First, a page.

06 Jun 2013
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John on Alert citizens understand that lower energy prices are vital to overall economic well-being. Unified policies across the EU would help sharply cut heating and electricity bills, freeing up money to be spent on other needs.
Now a former President of the European Parliament, speaking here in session, believes a better energy deal for consumers is finally within reach.
Jerzy Buzek in IEM session
John off EPP Group MEP Jerzy Buzek, Rapporteur for the internal energy market, said his report would reveal many incentives to getting a deal done.
The A-B-Cs of a healthier European energy market, he said, essentially boil down to what he calls the Three Cs--Choice, Clarity and Control.
Pictures of household looking at utility bills if possible Buzek on
We would like to be friendly to our consumers in our internal energy market. They should understand that they have a choice and they should also have control on the prices on the market.
Shots of Energy Comm. Günther Oettinger
John off Buzek's sentiments were echoed by European Commissioner for Energy Günther Oettinger. He wants to see things move a lot faster on implementation to help create jobs and growth and infrastructure investment of nearly a trillion Euros. But he admits that there are obstacles along with the foreseen advantages…
Oettinger speaking in the hearing Oettinger on
Completing the internal market is not an end unto itself. If we should manage this then competition will empower the consumer and, as Mr. Buzek said, a functioning internal market raises the level of security of supply. A strengthened consumer has more options and is not reliant on the pricing power of a monopoly supplier.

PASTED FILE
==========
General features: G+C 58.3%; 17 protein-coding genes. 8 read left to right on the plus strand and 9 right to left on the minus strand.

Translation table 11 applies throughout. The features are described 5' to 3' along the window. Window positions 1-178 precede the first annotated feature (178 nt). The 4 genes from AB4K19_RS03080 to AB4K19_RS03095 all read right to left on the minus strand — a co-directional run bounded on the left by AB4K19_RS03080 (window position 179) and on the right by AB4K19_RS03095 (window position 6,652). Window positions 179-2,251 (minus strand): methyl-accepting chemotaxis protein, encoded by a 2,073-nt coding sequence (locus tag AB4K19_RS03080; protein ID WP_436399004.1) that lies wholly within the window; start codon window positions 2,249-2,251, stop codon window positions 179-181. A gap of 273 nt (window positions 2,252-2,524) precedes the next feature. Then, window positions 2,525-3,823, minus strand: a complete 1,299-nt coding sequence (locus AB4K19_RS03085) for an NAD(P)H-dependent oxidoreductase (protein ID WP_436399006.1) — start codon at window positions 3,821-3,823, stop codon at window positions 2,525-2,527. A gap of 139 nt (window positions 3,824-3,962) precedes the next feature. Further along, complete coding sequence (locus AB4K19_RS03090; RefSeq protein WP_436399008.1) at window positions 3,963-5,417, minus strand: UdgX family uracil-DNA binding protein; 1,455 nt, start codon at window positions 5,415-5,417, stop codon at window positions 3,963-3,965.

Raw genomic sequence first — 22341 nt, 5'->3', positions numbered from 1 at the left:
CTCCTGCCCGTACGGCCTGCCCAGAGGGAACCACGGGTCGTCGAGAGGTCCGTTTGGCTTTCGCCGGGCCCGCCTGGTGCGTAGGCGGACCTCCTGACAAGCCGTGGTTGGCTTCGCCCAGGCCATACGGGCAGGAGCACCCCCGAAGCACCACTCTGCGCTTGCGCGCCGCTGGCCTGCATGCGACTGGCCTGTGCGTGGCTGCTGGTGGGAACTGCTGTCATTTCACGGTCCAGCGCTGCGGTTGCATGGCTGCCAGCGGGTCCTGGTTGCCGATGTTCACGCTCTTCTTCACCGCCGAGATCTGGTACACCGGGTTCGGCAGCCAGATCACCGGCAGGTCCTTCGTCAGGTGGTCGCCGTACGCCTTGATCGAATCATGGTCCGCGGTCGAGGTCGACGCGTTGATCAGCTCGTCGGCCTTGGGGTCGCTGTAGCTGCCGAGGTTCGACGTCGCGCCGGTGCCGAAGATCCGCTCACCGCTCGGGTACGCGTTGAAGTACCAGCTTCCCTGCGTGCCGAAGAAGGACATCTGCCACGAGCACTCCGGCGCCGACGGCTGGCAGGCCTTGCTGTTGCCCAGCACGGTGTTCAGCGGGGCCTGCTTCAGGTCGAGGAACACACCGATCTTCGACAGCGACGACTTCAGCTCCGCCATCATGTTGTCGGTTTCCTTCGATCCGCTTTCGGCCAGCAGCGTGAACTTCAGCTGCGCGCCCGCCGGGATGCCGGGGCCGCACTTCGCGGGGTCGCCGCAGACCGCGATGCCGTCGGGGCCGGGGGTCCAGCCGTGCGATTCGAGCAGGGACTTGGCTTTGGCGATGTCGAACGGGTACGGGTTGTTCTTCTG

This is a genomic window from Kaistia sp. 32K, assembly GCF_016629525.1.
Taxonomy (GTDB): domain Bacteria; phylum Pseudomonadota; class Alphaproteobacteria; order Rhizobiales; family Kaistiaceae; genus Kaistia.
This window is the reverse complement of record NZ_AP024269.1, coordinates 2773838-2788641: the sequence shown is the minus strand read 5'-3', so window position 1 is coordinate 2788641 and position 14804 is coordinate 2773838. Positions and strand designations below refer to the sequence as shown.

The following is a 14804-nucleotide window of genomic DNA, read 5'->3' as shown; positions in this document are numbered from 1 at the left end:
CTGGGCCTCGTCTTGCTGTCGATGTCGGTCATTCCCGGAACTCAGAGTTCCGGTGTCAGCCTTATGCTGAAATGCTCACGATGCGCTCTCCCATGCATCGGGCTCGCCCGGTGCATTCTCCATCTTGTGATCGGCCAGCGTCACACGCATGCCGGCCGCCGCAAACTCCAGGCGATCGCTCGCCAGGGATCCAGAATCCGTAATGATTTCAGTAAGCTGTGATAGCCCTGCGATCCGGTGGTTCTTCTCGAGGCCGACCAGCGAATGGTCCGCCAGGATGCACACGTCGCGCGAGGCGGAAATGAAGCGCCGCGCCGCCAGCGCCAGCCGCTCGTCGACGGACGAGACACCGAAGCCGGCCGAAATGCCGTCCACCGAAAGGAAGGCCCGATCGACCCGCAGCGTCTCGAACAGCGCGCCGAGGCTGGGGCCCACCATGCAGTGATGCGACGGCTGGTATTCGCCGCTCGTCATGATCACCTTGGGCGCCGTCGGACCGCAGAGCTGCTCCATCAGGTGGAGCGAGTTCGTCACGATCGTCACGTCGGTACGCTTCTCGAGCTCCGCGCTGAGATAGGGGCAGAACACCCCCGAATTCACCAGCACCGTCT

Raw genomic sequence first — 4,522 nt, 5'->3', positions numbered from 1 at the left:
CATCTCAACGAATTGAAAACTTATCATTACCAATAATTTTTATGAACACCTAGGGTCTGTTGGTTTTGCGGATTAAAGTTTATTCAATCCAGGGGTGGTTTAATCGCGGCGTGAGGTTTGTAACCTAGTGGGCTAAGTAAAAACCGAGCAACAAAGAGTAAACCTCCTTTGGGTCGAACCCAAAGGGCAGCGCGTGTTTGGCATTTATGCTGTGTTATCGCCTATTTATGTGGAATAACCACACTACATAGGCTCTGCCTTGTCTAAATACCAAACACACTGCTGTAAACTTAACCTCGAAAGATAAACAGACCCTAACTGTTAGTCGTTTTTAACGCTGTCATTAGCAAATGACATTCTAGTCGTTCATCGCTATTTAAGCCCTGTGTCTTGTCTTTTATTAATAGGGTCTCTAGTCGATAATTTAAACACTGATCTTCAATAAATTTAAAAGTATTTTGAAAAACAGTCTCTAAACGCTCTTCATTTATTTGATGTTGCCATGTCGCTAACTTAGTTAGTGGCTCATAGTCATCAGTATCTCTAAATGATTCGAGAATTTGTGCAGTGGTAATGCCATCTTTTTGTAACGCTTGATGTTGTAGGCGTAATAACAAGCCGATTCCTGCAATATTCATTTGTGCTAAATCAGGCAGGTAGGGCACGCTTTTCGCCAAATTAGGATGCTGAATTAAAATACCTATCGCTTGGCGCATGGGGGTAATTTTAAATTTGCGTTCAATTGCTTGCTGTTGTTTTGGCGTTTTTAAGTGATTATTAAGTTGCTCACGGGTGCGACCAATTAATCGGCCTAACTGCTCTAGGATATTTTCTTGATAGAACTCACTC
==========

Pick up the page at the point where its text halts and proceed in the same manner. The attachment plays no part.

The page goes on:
Klar ist, den Binnemarket zu vollenden ist kein Selbstzweck. Sollen wir machen dies, weil ein Binnenmarkt mit Wettbewerb den Verbraucher starkt, und weil wie Herr Buzek sagte, ein funktionierende Binnenmarkt die Versorgungsicherheit erhoeht, und ein gestaerkte Verbraucher der Auswahlmoeglichkeiten hat, auch nicht von der Preisbildung eines Monopolanbieters abhaengt.
Shots of Ann-Katrin Schenk, Policy Offier at CEDEC (European Federation of Local Energy Companies)
John off A real drag on growth is the 25% increase that consumers pay for energy versus a decade ago. Lack of coordinated policy across the Member States means that Danes paid three times more for their electricity per kilowatt hour than Bulgarians last year, while prices were more than twice as high in Ireland than in Estonia.
In addition, not having an internal energy market in place would lead, according to some estimates, to electricity prices in Europe 50 percent higher than in the US and 300 percent higher than in China by 2035.
Ann-Katrin Schenk of the European Federation of Local Energy Companies was cautiously optimistic but said consumers needed to remain alert to their options
(CEDEC) Schenk on
There is a good process underway, and I do think especially on the local level and quite small companies such as ours, they are responding to their customers´ needs and the information is there…my message to consumers I guess would be to be active and to inform themselves and to look around for better alternatives.
So maybe to do the investments to buy energy efficient appliances and insulate the house well, as this will clearly pay off in the future.
Buzek shots John off Buzek insisted that citizens' purchasing power and EU industrial competitiveness would be unleashed to help end the economic crisis.
Like in the market of goods for example. Food. You´re going to the shop and you have milk, you have butter, you have tomatoes and you understand very well the prices, differences between the prices and you have a full choice. We would like to organise something like that in energy. And then you can be certain of having much more money in your pocket.
Archive energy producer/consumer shots
John off Proponents say a unified energy market will lead to greater ease of switching providers, which could cut, for example, 13 billion Euros from citizens' annual electricity bills.
The introduction of smart meters, phasing out subsidies on renewable energy and fully exploiting unconventional sources would also help. Its backers insist it's all about implementing existing rules.
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